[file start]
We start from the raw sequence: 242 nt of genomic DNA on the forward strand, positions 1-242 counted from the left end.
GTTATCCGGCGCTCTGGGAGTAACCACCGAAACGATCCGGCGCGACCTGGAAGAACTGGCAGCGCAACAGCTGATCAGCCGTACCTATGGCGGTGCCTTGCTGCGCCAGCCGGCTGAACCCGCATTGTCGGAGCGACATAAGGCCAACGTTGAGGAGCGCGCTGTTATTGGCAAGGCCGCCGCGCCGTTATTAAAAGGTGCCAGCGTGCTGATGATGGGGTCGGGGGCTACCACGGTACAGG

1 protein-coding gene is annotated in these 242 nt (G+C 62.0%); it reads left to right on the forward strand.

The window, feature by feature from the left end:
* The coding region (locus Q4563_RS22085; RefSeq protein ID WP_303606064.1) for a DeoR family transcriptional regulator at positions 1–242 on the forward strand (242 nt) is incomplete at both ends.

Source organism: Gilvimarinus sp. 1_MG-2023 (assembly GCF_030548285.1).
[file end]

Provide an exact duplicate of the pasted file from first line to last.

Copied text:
We start from the raw sequence: 242 nt of genomic DNA on the forward strand, positions 1-242 counted from the left end.
GTTATCCGGCGCTCTGGGAGTAACCACCGAAACGATCCGGCGCGACCTGGAAGAACTGGCAGCGCAACAGCTGATCAGCCGTACCTATGGCGGTGCCTTGCTGCGCCAGCCGGCTGAACCCGCATTGTCGGAGCGACATAAGGCCAACGTTGAGGAGCGCGCTGTTATTGGCAAGGCCGCCGCGCCGTTATTAAAAGGTGCCAGCGTGCTGATGATGGGGTCGGGGGCTACCACGGTACAGG

1 protein-coding gene is annotated in these 242 nt (G+C 62.0%); it reads left to right on the forward strand.

The window, feature by feature from the left end:
* The coding region (locus Q4563_RS22085; RefSeq protein ID WP_303606064.1) for a DeoR family transcriptional regulator at positions 1–242 on the forward strand (242 nt) is incomplete at both ends.

Source organism: Gilvimarinus sp. 1_MG-2023 (assembly GCF_030548285.1).